java thread.currentthread().getcontextclassloader() - Difference between thread's context class loader and normal classloader




example in (5)

What is the difference between a thread's context class loader and a normal classloader?

That is, if Thread.currentThread().getContextClassLoader() and getClass().getClassLoader() return different class loader objects, which one will be used?


Answers

There is an article on javaworld.com that explains the difference => Which ClassLoader should you use

(1)

Thread context classloaders provide a back door around the classloading delegation scheme.

Take JNDI for instance: its guts are implemented by bootstrap classes in rt.jar (starting with J2SE 1.3), but these core JNDI classes may load JNDI providers implemented by independent vendors and potentially deployed in the application's -classpath. This scenario calls for a parent classloader (the primordial one in this case) to load a class visible to one of its child classloaders (the system one, for example). Normal J2SE delegation does not work, and the workaround is to make the core JNDI classes use thread context loaders, thus effectively "tunneling" through the classloader hierarchy in the direction opposite to the proper delegation.

(2) from the same source:

This confusion will probably stay with Java for some time. Take any J2SE API with dynamic resource loading of any kind and try to guess which loading strategy it uses. Here is a sampling:

  • JNDI uses context classloaders
  • Class.getResource() and Class.forName() use the current classloader
  • JAXP uses context classloaders (as of J2SE 1.4)
  • java.util.ResourceBundle uses the caller's current classloader
  • URL protocol handlers specified via java.protocol.handler.pkgs system property are looked up in the bootstrap and system classloaders only
  • Java Serialization API uses the caller's current classloader by default

Adding to @David Roussel answer, classes may be loaded by multiple class loaders.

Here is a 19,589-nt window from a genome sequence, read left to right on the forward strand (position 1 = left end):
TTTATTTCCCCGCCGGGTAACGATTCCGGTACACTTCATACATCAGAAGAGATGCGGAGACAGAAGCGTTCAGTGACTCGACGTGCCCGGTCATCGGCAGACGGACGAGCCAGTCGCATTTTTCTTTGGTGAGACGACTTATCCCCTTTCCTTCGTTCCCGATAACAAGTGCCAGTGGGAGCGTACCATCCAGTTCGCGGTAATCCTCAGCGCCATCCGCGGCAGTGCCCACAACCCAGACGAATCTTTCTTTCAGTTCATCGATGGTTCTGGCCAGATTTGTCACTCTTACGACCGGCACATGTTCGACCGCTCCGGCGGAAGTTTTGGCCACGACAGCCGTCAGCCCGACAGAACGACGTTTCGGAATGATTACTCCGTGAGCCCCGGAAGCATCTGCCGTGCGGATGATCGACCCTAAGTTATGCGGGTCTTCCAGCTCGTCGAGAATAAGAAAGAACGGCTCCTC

Lets understand how class loader works.

From javin paul blog in javarevisited :

ClassLoader follows three principles.

Delegation principle

A class is loaded in Java, when its needed. Suppose you have an application specific class called Abc.class, first request of loading this class will come to Application ClassLoader which will delegate to its parent Extension ClassLoader which further delegates to Primordial or Bootstrap class loader

  • Bootstrap ClassLoader is responsible for loading standard JDK class files from rt.jar and it is parent of all class loaders in Java. Bootstrap class loader don't have any parents.

  • Extension ClassLoader delegates class loading request to its parent, Bootstrap and if unsuccessful, loads class form jre/lib/ext directory or any other directory pointed by java.ext.dirs system property

  • System or Application class loader and it is responsible for loading application specific classes from CLASSPATH environment variable, -classpath or -cp command line option, Class-Path attribute of Manifest file inside JAR.

  • Application class loader is a child of Extension ClassLoader and its implemented by sun.misc.Launcher$AppClassLoader class.

NOTE: Except Bootstrap class loader, which is implemented in native language mostly in C, all Java class loaders are implemented using java.lang.ClassLoader.

Visibility Principle

According to visibility principle, Child ClassLoader can see class loaded by Parent ClassLoader but vice-versa is not true.

Uniqueness Principle

According to this principle a class loaded by Parent should not be loaded by Child ClassLoader again


Each class will use its own classloader to load other classes. So if ClassA.class references ClassB.class then ClassB needs to be on the classpath of the classloader of ClassA, or its parents.

The thread context classloader is the current classloader for the current thread. An object can be created from a class in ClassLoaderC and then passed to a thread owned by ClassLoaderD. In this case the object needs to use Thread.currentThread().getContextClassLoader() directly if it wants to load resources that are not available on its own classloader.


This does not answer the original question, but as the question is highly ranked and linked for any ContextClassLoader query, I think it is important to answer the related question of when the context class loader should be used. Short answer: never use the context class loader! But set it to getClass().getClassLoader() when you have to call a method that is missing a ClassLoader parameter.

When code from one class asks to load another class, the correct class loader to use is the same class loader as the caller class (i.e., getClass().getClassLoader()). This is the way things work 99.9% of the time because this is what the JVM does itself the first time you construct an instance of a new class, invoke a static method, or access a static field.